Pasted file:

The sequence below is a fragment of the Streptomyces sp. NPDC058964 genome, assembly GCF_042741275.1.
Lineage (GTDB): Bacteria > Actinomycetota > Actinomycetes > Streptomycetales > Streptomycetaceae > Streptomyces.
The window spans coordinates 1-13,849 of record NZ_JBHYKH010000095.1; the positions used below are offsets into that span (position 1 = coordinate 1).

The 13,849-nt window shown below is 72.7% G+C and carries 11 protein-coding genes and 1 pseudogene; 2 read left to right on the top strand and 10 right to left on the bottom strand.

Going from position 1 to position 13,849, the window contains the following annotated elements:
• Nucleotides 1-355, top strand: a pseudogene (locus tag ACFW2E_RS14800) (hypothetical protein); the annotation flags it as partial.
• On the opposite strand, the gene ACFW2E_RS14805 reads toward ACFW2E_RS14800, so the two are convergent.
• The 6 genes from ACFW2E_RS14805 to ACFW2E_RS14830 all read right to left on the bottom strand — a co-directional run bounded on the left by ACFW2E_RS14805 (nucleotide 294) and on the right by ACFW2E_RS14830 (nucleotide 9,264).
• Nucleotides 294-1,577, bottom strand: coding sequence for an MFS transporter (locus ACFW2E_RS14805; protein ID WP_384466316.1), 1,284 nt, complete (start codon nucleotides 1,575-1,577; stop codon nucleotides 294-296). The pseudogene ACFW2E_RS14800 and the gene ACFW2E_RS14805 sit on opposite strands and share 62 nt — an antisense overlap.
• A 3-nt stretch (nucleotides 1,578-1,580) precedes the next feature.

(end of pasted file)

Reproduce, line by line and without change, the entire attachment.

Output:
The sequence below is a fragment of the Streptomyces sp. NPDC058964 genome, assembly GCF_042741275.1.
Lineage (GTDB): Bacteria > Actinomycetota > Actinomycetes > Streptomycetales > Streptomycetaceae > Streptomyces.
The window spans coordinates 1-13,849 of record NZ_JBHYKH010000095.1; the positions used below are offsets into that span (position 1 = coordinate 1).

The 13,849-nt window shown below is 72.7% G+C and carries 11 protein-coding genes and 1 pseudogene; 2 read left to right on the top strand and 10 right to left on the bottom strand.

Going from position 1 to position 13,849, the window contains the following annotated elements:
• Nucleotides 1-355, top strand: a pseudogene (locus tag ACFW2E_RS14800) (hypothetical protein); the annotation flags it as partial.
• On the opposite strand, the gene ACFW2E_RS14805 reads toward ACFW2E_RS14800, so the two are convergent.
• The 6 genes from ACFW2E_RS14805 to ACFW2E_RS14830 all read right to left on the bottom strand — a co-directional run bounded on the left by ACFW2E_RS14805 (nucleotide 294) and on the right by ACFW2E_RS14830 (nucleotide 9,264).
• Nucleotides 294-1,577, bottom strand: coding sequence for an MFS transporter (locus ACFW2E_RS14805; protein ID WP_384466316.1), 1,284 nt, complete (start codon nucleotides 1,575-1,577; stop codon nucleotides 294-296). The pseudogene ACFW2E_RS14800 and the gene ACFW2E_RS14805 sit on opposite strands and share 62 nt — an antisense overlap.
• A 3-nt stretch (nucleotides 1,578-1,580) precedes the next feature.